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Friday Photos: Turn Your Classroom into an Exhibition!

March 28, 2014

Last month I had the opportunity to spend an afternoon touring the DMA with four Gifted/Talented students from Bland Elementary. In preparation for an exhibition they were planning at their school, they wanted to learn how museums design gallery spaces, considering decisions such a display, framing, labels, chronology, etc. Ms. Carissa Brophy, the Gifted/Talented teacher at Bland Elementary, recently answered a few questions about this project. We hope the success of her exhibition can inspire a similar project at your school!

How did you develop the idea for a student art exhibition? Is this something you have done in the past?

Ms. Brophy: Students discussed what areas of study we could look at for the year and decided that art was an area our small school could improve upon since we do not have an art teacher at our elementary… The group decided that we could take all of our individual works and create a mini-museum for our school to view. This was a new concept for us.

During the tour, what did your students learn about exhibition design?

Ms. Brophy: My students learned that the space around art can impact the experience of the viewers–small art may need an intimate or small space while large art can fill a large room and be a focal point. Frames can impact the experience of the patron… [and] must match the style so they do not overpower the art. The students [also] learned that you should label artworks to identify medium, type of display mat, artist’s name, year created… and labels should not interfere with the viewing [experience].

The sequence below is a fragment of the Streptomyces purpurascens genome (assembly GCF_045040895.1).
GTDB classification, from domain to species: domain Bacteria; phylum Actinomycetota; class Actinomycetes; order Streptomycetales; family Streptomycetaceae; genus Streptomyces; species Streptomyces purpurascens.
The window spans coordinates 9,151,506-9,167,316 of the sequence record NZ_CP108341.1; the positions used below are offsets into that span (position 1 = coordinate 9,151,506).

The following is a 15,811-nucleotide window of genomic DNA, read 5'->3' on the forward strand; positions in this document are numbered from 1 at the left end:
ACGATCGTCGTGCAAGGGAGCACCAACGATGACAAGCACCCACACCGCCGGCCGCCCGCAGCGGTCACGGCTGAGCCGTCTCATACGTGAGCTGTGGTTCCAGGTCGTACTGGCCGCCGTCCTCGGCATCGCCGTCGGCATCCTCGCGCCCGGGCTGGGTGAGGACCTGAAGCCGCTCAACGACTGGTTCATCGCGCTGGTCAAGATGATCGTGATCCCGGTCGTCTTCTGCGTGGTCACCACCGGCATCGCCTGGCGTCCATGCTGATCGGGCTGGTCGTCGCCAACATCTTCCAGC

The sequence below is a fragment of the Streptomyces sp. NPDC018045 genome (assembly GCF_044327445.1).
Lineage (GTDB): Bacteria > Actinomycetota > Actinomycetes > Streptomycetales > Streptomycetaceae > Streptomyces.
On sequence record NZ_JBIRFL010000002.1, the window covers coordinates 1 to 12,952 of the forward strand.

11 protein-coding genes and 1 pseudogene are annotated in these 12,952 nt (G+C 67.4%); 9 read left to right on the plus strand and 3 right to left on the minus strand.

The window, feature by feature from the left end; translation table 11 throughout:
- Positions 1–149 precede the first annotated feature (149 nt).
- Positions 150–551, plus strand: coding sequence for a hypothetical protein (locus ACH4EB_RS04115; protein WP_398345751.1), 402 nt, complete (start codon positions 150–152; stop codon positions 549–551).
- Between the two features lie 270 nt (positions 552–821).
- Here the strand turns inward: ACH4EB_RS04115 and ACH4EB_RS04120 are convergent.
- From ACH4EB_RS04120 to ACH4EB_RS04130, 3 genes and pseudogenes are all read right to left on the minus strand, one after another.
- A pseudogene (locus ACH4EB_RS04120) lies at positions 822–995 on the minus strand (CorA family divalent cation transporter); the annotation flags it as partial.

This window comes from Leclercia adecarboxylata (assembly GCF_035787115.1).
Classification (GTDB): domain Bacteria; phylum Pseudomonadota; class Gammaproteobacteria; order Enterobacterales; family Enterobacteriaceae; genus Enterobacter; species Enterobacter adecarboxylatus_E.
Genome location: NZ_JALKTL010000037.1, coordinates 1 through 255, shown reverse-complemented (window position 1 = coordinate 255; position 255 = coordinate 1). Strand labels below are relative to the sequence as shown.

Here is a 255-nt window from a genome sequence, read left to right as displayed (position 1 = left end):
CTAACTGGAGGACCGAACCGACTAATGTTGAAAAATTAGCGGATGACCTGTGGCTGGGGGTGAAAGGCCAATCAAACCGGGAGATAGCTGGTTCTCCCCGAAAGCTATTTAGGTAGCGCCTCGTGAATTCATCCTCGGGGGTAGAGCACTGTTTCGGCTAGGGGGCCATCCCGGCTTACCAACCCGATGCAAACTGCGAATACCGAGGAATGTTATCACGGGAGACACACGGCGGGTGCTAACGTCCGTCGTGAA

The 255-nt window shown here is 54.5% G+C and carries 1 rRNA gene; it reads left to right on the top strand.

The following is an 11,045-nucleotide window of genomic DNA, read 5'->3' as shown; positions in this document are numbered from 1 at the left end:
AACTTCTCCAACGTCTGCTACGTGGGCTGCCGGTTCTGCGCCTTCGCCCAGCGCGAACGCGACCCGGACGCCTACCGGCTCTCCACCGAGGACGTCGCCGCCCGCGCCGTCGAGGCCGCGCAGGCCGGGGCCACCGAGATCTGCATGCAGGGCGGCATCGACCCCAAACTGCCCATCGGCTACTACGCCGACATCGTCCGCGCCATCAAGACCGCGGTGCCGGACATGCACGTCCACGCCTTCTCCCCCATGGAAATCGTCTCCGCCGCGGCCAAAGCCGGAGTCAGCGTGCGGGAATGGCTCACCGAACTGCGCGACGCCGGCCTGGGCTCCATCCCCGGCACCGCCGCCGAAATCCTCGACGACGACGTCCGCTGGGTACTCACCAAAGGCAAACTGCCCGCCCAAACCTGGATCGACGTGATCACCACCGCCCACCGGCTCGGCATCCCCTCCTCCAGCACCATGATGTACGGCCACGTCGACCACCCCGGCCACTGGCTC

What do you think the students gained from visiting the museum? What information did they take away from the experience?

Ms. Brophy: They learned to look at art from different perspectives… They [also] gained knowledge of ways to display collections of art [and] appreciation for other’s art.

How was this new information translated into the exhibition design for your classroom?

Ms. Brophy: We viewed the space in our room with the desire to create flow for our patrons to enjoy all the student-created art, not just stand in one spot.

Are there any elements of the exhibition that you found more successful than others?

Ms. Brophy: Students loved the entire experience [and] parents said they loved the [classroom] museum. We had several comments on the digital tour the artists recorded for their display.

Do you have any suggestions for teachers who want to adapt this idea for their classroom?

Ms. Brophy: Have fun and let the students make it their own!

A huge thank you to Ms. Carissa Brophy and all of her students at Bland Elementary! And congratulations on your wonderful exhibition!

Hayley Prihoda
McDermott Intern for Gallery and Community Teaching

 

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